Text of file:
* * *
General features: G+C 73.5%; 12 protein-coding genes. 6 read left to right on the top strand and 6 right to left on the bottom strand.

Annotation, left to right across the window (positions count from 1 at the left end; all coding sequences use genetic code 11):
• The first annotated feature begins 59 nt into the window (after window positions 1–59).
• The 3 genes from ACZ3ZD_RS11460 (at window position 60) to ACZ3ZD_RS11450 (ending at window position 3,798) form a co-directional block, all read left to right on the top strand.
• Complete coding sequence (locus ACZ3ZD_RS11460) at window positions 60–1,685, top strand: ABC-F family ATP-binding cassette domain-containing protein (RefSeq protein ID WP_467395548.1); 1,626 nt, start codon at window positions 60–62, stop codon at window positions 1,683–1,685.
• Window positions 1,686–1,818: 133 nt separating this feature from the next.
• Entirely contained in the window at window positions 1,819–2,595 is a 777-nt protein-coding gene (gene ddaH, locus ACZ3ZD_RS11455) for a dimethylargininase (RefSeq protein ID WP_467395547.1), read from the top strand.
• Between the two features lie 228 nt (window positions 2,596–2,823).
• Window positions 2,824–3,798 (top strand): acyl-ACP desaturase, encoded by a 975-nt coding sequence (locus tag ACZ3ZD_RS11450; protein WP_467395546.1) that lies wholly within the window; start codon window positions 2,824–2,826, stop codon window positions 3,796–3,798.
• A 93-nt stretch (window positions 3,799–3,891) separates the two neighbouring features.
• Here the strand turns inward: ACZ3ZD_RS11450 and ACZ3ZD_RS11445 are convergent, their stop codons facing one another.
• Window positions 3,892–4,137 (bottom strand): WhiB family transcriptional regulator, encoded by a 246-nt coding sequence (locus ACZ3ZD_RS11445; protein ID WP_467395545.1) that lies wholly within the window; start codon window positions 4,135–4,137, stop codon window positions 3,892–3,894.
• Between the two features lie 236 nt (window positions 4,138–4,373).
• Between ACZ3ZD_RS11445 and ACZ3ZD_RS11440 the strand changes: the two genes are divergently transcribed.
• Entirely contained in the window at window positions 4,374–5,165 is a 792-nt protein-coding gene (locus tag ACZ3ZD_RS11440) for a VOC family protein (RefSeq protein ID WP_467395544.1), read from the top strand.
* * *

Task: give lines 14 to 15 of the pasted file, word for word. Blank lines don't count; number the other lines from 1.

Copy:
• Between ACZ3ZD_RS11445 and ACZ3ZD_RS11440 the strand changes: the two genes are divergently transcribed.
• Entirely contained in the window at window positions 4,374–5,165 is a 792-nt protein-coding gene (locus tag ACZ3ZD_RS11440) for a VOC family protein (RefSeq protein ID WP_467395544.1), read from the top strand.